COUNTIES ‑- PURCHASE AND OPERATION OF ROCK CRUSHING, GRAVEL OR OTHER ROAD BUILDING MATERIAL EXTRACTION EQUIPMENT ‑- FUNDS AVAILABLE THEREFORE.
County boards may make available the county road fund for the purchase and operation of rock crushing, gravel or other road building material extraction equipment. The equipment rental and revolving fund may not be utilized for this purpose.
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February 16, 1954
Honorable Charles O. Carroll
County City Building
Seattle 4, Washington Cite as: AGO 53-55 No. 207
Attention: V. D. Bradeson, Deputy
We have your letter of February 4, 1954, in which you ask for an opinion of this office at the request of your county road engineer. You specifically inquire whether or not the boards of the several counties may purchase and operate out of the equipment rental and revolving fund, rock crushing, gravel, or other road building material extraction equipment.
In our opinion your question may be answered in the negative. However, the board of county commissioners may utilize the county road fund for this purpose.
RCW 36.82.220 which sets up the "equipment rental and revolving fund" provides in part that it
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"* * * shall be used by the county commissioners as a revolving fund to be expended only for * * * (4) purchase or manufacture of road or bridge material in advance of its use. * * *"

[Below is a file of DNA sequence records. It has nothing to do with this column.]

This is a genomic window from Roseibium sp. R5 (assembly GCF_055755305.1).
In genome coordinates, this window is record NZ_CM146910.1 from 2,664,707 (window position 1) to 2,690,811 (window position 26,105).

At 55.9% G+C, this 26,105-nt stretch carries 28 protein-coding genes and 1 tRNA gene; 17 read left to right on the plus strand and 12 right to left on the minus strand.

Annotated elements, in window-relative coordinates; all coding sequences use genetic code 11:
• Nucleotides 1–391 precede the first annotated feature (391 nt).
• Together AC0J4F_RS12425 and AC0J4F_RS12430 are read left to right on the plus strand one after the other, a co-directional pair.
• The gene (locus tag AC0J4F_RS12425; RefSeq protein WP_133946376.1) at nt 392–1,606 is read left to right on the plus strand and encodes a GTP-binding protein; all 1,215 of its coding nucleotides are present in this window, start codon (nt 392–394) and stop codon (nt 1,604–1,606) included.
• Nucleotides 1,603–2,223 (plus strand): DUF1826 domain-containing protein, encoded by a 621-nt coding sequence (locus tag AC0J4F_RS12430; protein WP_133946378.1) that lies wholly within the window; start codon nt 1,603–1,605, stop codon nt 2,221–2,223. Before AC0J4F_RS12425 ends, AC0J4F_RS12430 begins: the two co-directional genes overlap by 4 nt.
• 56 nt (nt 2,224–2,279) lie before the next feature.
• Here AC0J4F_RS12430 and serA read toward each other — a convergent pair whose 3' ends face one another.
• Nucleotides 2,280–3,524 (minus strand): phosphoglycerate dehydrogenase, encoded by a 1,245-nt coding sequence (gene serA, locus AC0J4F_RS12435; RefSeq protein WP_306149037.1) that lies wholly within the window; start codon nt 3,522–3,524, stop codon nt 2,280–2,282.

The same section further provides:
"It shall be unlawful for the county commissioners of any county to charge the cost of * * * (4) road or bridge material purchased or manufactured in advance of its use to any fund except to the equipment rental and revolving fund."
This statute was enacted in 1949.
RCW 36.82.100 (1953 Supp.) provides in part:
"The boards of the several counties may purchase and operate, out of the county road fund, rock crushing, gravel, or other road building material extraction equipment."
This section was enacted in 1937 and reenacted in 1953. There can be no conflict between the two statutes unless, in contemplation of law, the extraction and crushing of rock is the manufacture of road material. An examination of the reported cases discloses that the rule is otherwise. The following cases hold that the quarrying and crushing of rock is not manufacturing: Wellington v. Belmont, Mass. 41 N.E. 62; Inhabitants of Leeds v. Maine Crushed Rock and Gravel Co., Maine, 141 Atl. 73;People ex rel. Tompkins Cove Stone Co. v. Saxe, 221 N.Y. 601, 117 N.E. 1081; see also 10 A.L.R. 1307.
That the legislature subscribes to this proposition seems evident from the fact that RCW 36.82.220 was enacted in 1949 without mention of RCW 36.82.100, and from the additional circumstance that the latter section was reenacted in 1953, without mention of RCW 36.82.220.
This view is in harmony with the rule that repeals by implication are not favored in the law and, wherever possible, two apparently conflicting statutes will be construed so as to harmonize their provisions and preserve the integrity of both.
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We conclude that county boards may make available the county road fund for the purchase and operation of rock crushing, gravel, or other road building material extraction equipment. The equipment rental and revolving fund may not be utilized for this purpose.
Very truly yours,
Assistant Attorney General